Under the terms of the Consent Order, the work plan was to be submitted within sixty days of the adoption of the order, which would be by February 22, 2011. After IEPA approval (which was not limited to a certain time frame), GE had sixty days to implement the work plan. From there, GE had one-hundred-eighty days to complete the work plan and submit the FSI. IEPA again had an indefinite time frame to approve the FSI, after which the ROR time limits became operative. GE was required to present the ROR by the either December 31, 2012, the day the last City well was abandoned, or ninety days after the FSI was approved - whichever was earlier. Following another indefinite approval period by the IEPA, GE was required to propose the RAP within ninety days of the ROR's approval. Assuming the IEPA took approximately ninety days to approve of GE's various plans (in reality, the IEPA took between 30-90 days to approve or reject all filings with one notable exception), the ROR should have been filed on or about May 22, 2012. Under the worst case scenario, pursuant to the Consent Order, the ROR had to be filed by December 31, 2012. It is notable, however, that any of these dates were modifiable by agreement of the parties, although it is unclear that this ever occurred.

         GE timely proposed its first work plan on February 18, 2011. The IEPA rejected that work plan on March 28, 2011. GE proposed a revised work plan on April 26, 2011, which was likewise rejected on July 12, 2011. Ultimately, an additional revised work plan was proposed on August 26, 2011 and approved-after additional negotiation-on November 30, 2011. The plan was implemented on December 5, 2011 and initially completed on January 27, 2012. However, supplemental investigatory work extended the work plan out another year, until January 30, 2013. The FSI-some 3, 500 pages of data, sampling, and activity-was initially offered on April 26, 2013. But on July 25, 2013, the IEPA rejected the plan and ordered additional testing. On August 23, 2013, GE presented a supplemental work plan to address that additional testing. The IEPA approved this plan on October 11, 2013. On May 15, 2014, GE proposed an addendum to the FSI, which the IEPA rejected (or, more realistically, sought clarification concerning) on August 14, 2014. On October 23, 2014, GE responded to that rejection by letter, and the IEPA gave conditional approval for the FSI on March 18, 2015. That approval was reached after additional back-and-forth correspondence and some additional sampling. Finally, on June 18, 2015, GE provided its ROR. The IEPA rejected that ROR on February 10, 2016, to which GE responded on March 10, 2016. Following a meeting and additional discussions, the IEPA conditionally approved the ROR on August 10, 2016. To date, this Court has not been provided a copy of the approved ROR.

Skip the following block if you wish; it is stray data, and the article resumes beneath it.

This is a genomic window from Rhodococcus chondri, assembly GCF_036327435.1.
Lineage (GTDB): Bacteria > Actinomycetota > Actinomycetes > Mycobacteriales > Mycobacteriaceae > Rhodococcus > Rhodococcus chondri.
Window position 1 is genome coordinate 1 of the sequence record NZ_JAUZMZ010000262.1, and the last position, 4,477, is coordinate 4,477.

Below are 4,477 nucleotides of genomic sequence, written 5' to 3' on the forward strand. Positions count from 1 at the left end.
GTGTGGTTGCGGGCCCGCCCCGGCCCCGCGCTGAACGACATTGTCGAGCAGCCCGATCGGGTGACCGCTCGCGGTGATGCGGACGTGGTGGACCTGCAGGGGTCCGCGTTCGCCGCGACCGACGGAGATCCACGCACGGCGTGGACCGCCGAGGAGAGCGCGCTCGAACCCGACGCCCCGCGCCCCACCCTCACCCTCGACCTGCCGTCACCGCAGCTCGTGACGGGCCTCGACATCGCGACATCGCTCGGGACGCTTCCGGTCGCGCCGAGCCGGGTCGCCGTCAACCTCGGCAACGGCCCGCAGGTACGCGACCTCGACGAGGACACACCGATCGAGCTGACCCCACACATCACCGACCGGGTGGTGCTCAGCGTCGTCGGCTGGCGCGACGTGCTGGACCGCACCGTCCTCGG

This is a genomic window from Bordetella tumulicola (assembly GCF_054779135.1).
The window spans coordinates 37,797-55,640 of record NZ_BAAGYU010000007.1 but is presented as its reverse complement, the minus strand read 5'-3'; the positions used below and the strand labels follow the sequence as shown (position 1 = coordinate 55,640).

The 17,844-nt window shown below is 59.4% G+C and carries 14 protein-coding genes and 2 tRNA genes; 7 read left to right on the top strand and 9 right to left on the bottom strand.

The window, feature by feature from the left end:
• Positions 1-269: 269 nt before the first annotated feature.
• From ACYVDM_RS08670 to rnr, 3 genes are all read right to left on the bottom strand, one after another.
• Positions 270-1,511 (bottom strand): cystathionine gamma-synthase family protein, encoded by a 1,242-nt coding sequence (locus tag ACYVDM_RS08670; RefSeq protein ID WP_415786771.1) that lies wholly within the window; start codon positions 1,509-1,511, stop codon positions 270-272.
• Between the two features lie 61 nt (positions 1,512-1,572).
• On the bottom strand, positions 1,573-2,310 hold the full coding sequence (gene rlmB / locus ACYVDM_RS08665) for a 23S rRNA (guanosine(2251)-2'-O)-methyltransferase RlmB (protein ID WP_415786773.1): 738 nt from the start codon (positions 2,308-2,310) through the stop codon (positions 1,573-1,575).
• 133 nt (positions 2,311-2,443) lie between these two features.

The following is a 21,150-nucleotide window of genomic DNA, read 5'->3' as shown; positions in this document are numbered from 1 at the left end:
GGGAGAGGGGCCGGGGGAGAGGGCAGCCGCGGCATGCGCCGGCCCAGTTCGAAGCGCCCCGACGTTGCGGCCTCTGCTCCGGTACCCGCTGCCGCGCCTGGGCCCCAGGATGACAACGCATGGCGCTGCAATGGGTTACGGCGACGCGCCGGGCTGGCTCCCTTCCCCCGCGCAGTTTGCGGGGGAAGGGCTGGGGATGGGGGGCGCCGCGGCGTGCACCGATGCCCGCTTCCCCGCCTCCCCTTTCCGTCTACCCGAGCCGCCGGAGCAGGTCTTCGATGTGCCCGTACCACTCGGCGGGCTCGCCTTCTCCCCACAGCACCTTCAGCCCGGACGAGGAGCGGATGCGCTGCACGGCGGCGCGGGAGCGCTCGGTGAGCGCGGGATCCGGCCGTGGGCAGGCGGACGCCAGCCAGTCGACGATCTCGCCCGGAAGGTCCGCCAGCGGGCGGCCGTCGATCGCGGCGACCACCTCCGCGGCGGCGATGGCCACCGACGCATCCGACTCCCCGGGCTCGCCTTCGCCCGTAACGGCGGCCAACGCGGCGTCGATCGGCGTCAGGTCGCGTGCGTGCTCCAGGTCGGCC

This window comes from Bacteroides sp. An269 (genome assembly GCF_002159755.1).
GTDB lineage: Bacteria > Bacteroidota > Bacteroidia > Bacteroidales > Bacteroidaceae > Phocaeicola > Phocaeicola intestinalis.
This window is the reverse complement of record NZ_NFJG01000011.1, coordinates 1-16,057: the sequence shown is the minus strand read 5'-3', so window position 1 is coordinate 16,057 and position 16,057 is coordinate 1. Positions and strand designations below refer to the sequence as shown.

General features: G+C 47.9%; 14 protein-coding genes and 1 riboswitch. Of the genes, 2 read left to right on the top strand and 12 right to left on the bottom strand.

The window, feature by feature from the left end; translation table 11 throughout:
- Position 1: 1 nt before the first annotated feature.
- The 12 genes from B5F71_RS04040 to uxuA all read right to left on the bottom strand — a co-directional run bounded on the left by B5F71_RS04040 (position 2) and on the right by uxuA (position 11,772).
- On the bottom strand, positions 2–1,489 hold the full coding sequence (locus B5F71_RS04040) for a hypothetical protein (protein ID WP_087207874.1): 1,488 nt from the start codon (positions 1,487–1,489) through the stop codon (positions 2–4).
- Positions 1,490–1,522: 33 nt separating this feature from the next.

A great deal of investigatory work has been ordered and performed pursuant to the Consent Order. But the entire proceeding appears years off schedule. Moreover, no remediation has been performed anywhere on the site in the thirty years since the initial discovery of toxic contaminants traceable to GE's degreasers in the downgradient soil and water supplies of the City.

         C. This Citizen Suit

         Plaintiffs, individuals and an entity that owns a golf course, filed a citizen suit against GE on November 1, 2013. See 42 U.S.C. §6972. They seek a mandatory injunction to require GE to remediate the contamination (Count I) under the Resource Conservation and Recovery Act (“RCRA”), see 42 U.S.C. § 6972(a)(1)(B); cost recovery (Count II) and a declaratory judgment (Count III) under the Comprehensive Environmental Response, Compensation, and Liability Act (“CERCLA”), see 42 U.S.C. ยง 9607(a) (cost recovery) ...